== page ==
The second track, “Green Bus,” offers an exquisite interplay of guitars—soft and understated, but precise and tight. “I cannot find a thing beautiful enough for you again,” Peris sings. The song’s strings are beautiful, expressing more ineffable longing.
In “Look Out From Your Window” (featuring a Peris kid on viola!) Peris still wants to listen: “All I cannot say I hope you know // All you cannot say I hope I can hear.” There is a theme of disconnect mingled with hope, acknowledging the reality that we cannot achieve ultimate communion with one another, even asbut that we hold out hope that one day we will. It is on this track that there is (at last!) some percussion.
“Shadow of the Pines” is an instant classic, and easily a top 10 Innocence Mission song. The muted piano is as if they decided to use toy instruments and coaxed all the beauty they could out them. The song is like stepping out of the Metro in Paris on a spring afternoon, encountering a fantasy made real. The instrumental closing of the track gives the listener layers of melodic, moving riffs, which—were this any other band—could have built for another five minutes. (The song is a modest 4:01.)
The spare use of electric guitar on “Buildings in Flower” is a nice touch. Don Peris’s guitar is tastefully employed and never over-shimmery (if that’s even possible!). More drums! (But only for the last quarter of the song.) If “And it’s hard to know, now, where we should go” is the call, the response (in question form) is, “Will the lifting of a window let the Spirit in, and then we begin to vividly live?”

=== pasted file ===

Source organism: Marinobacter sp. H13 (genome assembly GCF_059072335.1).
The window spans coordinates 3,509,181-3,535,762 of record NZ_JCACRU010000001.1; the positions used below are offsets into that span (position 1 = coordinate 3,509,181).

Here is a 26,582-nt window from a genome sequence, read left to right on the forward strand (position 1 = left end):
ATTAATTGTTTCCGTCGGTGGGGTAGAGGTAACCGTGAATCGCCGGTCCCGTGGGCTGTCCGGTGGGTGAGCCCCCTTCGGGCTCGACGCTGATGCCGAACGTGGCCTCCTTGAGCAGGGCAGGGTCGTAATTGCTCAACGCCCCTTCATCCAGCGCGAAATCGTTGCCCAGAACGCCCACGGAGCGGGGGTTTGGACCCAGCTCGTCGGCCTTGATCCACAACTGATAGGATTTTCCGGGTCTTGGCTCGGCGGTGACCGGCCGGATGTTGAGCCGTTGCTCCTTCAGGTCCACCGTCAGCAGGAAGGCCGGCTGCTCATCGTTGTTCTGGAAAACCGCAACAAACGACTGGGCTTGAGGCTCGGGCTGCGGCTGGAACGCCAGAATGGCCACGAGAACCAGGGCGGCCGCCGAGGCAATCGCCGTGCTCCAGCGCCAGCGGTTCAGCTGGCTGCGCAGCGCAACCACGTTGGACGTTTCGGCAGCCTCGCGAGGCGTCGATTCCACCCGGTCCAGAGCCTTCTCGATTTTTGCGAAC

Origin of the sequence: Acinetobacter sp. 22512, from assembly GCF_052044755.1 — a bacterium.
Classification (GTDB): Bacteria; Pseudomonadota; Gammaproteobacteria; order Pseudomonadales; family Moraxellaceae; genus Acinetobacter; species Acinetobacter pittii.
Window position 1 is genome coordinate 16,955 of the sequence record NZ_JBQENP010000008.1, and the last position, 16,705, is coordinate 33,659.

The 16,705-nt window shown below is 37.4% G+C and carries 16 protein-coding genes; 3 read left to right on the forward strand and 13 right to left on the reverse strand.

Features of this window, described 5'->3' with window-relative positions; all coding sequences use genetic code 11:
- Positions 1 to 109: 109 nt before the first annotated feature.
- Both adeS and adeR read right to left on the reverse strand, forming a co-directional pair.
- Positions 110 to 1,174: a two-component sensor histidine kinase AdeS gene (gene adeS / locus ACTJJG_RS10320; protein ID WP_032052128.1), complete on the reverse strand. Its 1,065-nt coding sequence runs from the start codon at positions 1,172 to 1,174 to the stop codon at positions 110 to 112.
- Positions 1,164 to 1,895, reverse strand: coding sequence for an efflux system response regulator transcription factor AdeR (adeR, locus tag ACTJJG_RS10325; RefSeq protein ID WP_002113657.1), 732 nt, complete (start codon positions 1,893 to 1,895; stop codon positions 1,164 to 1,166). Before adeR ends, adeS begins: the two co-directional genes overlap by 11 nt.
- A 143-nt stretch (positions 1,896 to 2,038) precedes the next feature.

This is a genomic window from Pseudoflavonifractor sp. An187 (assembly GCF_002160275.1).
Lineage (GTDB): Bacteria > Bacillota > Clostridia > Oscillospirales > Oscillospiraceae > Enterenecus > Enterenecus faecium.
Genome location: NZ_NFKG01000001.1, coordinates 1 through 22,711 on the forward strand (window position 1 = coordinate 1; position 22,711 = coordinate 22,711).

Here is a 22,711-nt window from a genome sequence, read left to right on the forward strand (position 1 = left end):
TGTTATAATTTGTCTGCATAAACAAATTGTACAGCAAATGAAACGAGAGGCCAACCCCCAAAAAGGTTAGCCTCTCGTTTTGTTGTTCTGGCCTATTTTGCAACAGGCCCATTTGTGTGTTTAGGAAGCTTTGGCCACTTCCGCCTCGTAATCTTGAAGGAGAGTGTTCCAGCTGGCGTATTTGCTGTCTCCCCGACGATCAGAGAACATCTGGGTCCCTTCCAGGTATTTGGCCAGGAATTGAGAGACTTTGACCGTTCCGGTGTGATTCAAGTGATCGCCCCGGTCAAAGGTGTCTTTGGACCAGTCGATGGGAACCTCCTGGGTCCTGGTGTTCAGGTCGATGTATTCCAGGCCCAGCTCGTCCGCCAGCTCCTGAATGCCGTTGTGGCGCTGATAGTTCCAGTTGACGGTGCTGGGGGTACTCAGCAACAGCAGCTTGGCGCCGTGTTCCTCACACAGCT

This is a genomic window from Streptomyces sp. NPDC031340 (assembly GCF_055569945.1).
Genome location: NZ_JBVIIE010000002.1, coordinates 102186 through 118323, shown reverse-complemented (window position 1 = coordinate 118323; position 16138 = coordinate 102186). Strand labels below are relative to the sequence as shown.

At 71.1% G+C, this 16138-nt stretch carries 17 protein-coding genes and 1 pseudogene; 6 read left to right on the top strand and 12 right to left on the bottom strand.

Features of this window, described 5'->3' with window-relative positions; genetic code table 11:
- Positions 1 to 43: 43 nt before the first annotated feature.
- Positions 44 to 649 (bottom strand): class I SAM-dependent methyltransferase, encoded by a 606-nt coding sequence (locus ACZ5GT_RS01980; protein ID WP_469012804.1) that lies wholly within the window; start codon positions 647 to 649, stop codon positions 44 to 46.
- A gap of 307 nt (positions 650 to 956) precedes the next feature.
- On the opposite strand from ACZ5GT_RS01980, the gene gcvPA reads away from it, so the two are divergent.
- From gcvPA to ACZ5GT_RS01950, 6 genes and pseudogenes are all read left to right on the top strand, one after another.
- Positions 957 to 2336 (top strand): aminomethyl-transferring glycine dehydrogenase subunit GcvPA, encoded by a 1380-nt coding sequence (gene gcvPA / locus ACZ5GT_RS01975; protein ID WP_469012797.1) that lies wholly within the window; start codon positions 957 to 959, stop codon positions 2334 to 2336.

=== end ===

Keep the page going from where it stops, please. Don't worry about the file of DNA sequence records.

The sixth and title track, “Sun on the Square” is probably the most complex song on the album and maybe one of their most ambitious compositions ever. Loads of string swells as the rhythmic song goes on, which is a great sound for the band. “Let there be more kindness in the world,” Peris sings.
If the next track “Light of Winter” sounds familiar, it’s because a previous version (called “From the Trains”) appeared on a sweet EP called “the snow on pi day.” It could be a Radiohead song. The first version—which we like a little better—had a little more backbone to it—bass and drums where there is piano now. The songs are different enough that renaming it made sense. The new version is still great. The theme of light–and seeing it–continues.